Boutiques are next up in our law firm taxonomy, and first a word about what I mean when I say “Boutiques,” because I may be using it a bit differently than you might assume in common parlance.
In my nomenclature for purposes of this taxonomy, boutiques are firms that do one and really only one thing exceptionally well. They may or may not be small.
This means two things: First, one could conceivably envision a 1,000-lawyer “boutique” (size isn’t a criterion), and second, “they do one and really only one thing exceptionally well.” The “really only one” condition means if you name one of these firms, there will be widespread agreement on what that one thing is—even if they have ancillary practices that may (or may not) exist to serve that primary calling card.
So what about boutiques?
For starters, they will always be with us. In industry after industry, boutiques have proven themselves a very durable model. Why? Most obviously, boutiques are an evergreen category: Someone or some group is always coming along founding another boutique. Even if the mortality rate is high (more about that anon), the fertility rate is at least as high. After all, the commitment required to launch a law firm is well within reach of thousands of people—hundreds of thousands if you count solo practices.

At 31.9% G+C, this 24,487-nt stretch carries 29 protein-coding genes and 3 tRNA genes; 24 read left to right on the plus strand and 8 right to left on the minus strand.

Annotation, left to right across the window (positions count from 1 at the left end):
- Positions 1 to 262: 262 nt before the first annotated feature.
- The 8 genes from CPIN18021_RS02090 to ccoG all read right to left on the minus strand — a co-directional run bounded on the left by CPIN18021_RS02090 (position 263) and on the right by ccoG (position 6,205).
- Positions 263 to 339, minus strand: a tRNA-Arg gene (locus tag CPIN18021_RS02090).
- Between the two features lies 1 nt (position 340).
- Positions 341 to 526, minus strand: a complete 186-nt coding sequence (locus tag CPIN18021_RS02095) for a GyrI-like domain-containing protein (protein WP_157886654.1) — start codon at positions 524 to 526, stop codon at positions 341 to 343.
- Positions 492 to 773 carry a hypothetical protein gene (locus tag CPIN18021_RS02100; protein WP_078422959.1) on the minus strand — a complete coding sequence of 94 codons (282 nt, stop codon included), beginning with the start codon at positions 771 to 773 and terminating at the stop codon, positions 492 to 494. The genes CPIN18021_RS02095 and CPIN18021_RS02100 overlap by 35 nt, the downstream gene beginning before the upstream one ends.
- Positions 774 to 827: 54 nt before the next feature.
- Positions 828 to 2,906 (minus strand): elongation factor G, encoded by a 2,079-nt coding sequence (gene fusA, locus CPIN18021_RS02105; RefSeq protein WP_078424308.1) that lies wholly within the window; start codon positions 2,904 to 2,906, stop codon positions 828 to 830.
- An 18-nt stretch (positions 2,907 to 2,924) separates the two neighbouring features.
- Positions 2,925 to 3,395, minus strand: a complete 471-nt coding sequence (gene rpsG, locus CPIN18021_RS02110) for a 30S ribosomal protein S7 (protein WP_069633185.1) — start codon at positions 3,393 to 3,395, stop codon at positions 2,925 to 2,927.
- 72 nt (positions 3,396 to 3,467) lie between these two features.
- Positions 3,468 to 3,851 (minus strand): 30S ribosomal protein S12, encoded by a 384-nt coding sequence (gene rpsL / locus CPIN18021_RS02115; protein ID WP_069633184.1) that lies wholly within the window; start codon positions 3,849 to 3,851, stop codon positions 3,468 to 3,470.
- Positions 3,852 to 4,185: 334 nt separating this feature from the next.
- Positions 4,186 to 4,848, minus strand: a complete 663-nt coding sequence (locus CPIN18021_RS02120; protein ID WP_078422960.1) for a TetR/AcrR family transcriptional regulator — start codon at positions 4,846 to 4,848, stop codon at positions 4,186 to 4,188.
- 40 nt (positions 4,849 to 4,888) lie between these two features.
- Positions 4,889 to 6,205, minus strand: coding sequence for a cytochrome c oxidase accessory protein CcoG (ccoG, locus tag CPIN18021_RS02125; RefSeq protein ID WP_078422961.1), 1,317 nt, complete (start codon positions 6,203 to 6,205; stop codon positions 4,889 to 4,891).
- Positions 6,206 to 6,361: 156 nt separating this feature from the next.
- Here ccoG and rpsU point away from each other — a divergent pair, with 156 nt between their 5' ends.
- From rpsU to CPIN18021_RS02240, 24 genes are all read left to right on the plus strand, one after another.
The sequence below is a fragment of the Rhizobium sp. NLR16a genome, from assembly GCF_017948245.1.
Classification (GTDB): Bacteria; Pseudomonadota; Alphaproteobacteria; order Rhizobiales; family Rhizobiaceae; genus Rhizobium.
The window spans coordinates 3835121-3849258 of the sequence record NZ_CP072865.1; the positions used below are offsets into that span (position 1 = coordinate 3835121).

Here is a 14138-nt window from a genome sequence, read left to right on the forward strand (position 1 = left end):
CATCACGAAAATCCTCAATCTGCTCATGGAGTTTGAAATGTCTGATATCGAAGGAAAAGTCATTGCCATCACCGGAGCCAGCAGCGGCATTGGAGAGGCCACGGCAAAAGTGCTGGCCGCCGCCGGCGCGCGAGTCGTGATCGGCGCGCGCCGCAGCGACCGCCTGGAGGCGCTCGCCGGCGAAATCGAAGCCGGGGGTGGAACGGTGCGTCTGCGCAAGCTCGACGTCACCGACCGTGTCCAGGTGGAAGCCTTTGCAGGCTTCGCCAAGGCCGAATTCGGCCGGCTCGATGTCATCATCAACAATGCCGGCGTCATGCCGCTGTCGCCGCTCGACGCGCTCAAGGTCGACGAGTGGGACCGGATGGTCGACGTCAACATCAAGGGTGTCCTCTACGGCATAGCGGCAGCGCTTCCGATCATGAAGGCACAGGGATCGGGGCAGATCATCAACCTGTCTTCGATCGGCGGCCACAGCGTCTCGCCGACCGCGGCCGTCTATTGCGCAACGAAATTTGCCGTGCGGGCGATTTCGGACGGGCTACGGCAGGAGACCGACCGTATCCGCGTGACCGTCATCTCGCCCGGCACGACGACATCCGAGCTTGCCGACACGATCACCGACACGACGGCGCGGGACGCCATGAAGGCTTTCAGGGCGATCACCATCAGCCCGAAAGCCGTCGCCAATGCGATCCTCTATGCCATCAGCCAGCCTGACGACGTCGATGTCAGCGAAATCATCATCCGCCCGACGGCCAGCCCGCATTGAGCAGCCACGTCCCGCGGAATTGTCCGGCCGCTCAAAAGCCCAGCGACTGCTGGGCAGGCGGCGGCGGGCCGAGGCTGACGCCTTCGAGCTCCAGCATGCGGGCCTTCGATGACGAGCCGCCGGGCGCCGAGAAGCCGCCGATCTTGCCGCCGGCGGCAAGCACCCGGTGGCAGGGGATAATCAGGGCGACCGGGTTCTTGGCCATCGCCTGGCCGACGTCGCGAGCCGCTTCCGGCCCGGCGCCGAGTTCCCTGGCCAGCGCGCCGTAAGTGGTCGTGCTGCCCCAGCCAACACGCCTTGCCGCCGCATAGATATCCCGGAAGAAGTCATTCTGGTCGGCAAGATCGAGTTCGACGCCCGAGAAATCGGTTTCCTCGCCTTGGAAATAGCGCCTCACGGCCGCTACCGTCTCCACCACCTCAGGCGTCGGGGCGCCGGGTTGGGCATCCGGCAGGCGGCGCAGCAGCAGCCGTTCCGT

As we’ve often observed, law firms are not intrinsically capital intensive, so there goes one potential barrier to entry. Second, in this market in spades, talent is widely available. Vacant office space can always be found even in the tightest of markets, particularly given the tiny footprint boutiques typically launch with. And technology tools are ubiquitous, commoditized, and thanks to Moore’s Law faster-better-and-cheaper every year.
Finally, clients are always and everywhere the scarcest commodity, but show me the founder of a boutique who launched without one or more marquee clients and I’ll show you a subject for extended psychoanalysis (or an intensive boot camp in Accounting 101 under a CPA with a sadistic streak).
Hence the very high boutique fertility rate, which, importantly, is only enhanced in Law Land because lawyers are autonomy-seeking guided missiles always prepared to chafe at even the most unjustified feeling of being “managed.” Some are walking hair triggers prepared to light out for the territories.
So what are the pros and cons of these creatures?